Slovenia Travel Guide
Crossroads of the Adriatic
Stable, prosperous and welcoming, Slovenia is a charming and comfortable place to travel, with architecturally grand, cultured cities, and lush pine-forested countryside, perfect for hiking and biking in summer and skiing in winter. The country managed to avoid much of the strife that plagued other nations during the messy disintegration of the Yugoslav Republic, and has integrated quickly with Western Europe, joining the eurozone at the start of 2007. Administered by German-speaking Habsburg overlords until 1918, Slovenes absorbed the culture of their rulers while managing to retain a strong sense of ethnic identity through their Slavic language.
Slovenia’s sophisticated capital, Ljubljana, is pleasantly compact and cluttered with fabulous Baroque and Habsburg buildings. Elsewhere, the Julian Alps provide stunning mountain scenery, most accessible at Lake Bled and Lake Bohinj, and most memorable along the Soča Valley. Further south are spectacular caves, including those at Postojna and Škocjan, while the short stretch of Slovenian coast is punctuated by two starkly different towns: Piran and Portorož. In the eastern wine-making regions, Ptuj is Slovenia’s oldest and best-preserved town, while the country’s second city, Maribor, is a worthwhile stopover point on the way to Austria.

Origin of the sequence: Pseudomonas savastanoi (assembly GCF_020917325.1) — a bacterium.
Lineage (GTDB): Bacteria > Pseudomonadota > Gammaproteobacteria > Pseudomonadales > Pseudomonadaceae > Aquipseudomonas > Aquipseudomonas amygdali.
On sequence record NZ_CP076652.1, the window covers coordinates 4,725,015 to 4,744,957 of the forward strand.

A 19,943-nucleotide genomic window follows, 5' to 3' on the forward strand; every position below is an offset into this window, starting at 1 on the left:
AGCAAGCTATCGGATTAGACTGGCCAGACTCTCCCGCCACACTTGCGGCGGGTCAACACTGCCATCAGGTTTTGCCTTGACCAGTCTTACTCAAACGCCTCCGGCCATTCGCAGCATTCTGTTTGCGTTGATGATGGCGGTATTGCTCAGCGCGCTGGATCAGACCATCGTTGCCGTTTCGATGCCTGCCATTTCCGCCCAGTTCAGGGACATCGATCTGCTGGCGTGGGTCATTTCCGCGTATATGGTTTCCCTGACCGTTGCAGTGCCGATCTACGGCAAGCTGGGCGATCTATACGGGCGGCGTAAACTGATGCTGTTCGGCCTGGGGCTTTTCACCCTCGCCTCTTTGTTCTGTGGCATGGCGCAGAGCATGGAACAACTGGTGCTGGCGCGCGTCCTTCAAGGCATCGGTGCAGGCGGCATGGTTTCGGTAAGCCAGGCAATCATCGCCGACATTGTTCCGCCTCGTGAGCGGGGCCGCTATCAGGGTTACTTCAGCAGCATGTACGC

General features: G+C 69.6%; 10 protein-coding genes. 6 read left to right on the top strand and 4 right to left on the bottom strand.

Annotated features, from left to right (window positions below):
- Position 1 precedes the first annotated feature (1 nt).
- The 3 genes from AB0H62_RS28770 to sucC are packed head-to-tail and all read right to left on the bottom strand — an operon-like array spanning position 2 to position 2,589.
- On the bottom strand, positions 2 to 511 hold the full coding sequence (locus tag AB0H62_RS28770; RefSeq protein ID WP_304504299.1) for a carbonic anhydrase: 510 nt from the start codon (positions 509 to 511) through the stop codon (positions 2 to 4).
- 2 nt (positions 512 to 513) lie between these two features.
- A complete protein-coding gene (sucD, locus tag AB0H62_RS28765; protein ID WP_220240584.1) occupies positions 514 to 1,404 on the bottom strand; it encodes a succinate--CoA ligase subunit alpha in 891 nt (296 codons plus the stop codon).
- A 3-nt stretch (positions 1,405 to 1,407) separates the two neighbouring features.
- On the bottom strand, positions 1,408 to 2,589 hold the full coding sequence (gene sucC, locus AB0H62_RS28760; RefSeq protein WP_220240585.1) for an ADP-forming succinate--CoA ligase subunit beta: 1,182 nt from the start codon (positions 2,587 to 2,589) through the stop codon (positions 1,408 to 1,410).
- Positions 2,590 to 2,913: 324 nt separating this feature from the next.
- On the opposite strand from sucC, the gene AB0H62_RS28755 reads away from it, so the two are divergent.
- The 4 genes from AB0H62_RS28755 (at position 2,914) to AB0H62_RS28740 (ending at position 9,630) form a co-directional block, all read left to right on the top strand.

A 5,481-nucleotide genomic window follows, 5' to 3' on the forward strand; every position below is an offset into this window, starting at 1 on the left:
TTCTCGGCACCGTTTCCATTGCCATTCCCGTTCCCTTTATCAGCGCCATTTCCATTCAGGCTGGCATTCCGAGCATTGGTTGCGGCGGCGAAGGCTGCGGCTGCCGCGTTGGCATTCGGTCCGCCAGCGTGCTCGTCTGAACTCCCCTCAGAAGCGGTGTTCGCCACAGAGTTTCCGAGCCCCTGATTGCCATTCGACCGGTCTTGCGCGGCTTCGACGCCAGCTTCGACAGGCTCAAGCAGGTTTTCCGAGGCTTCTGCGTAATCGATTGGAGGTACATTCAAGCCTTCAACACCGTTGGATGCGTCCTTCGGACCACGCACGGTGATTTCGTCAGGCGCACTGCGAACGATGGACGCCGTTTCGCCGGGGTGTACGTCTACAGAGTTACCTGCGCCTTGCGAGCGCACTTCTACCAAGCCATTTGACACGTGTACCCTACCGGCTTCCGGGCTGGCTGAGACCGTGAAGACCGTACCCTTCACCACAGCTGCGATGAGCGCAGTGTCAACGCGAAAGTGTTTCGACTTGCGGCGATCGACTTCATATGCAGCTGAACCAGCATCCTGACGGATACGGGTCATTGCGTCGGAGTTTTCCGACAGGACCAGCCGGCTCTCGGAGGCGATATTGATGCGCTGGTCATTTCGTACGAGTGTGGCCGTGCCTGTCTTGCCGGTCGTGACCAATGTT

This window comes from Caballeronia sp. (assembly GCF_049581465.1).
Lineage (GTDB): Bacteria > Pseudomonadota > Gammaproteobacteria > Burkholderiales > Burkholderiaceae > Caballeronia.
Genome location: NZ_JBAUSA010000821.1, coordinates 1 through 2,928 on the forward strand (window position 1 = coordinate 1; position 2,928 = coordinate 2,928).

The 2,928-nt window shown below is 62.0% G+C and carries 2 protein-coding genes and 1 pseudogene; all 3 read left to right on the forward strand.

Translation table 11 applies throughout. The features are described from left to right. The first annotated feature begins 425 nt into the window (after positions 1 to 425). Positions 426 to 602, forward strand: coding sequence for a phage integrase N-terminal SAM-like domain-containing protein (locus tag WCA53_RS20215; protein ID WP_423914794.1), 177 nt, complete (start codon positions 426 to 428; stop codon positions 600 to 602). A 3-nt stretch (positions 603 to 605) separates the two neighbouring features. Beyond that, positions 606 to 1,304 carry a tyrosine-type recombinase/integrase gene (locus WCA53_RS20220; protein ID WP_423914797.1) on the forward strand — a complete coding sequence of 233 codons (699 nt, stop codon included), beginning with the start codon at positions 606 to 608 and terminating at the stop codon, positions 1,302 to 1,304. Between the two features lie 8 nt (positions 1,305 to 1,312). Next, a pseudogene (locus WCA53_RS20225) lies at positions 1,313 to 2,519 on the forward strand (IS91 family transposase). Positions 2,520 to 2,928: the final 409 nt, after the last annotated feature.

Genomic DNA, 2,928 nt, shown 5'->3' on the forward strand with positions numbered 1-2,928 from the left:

Slovenia Travel Essentials
WHEN TO GO
From May to October or ski season from December to February.
HOW LONG IN SLOVENIA?
1 full days for Ljubjana; 7 days for the highlights; 9-10 days to see everything.
Fly into Ljubjana, or train/bus from Austria, Croatia, Hungary and Italy and international train services from Ljubljana to Zagreb, Vienna and Belgrade or drive/bus from any neighboring country.
Visa-free for most passports (90 days).
Hire a car or use intercity buses.
65-75 USD per person per day (mid-range hotel; restaurant meals; bus fares; museum tickets,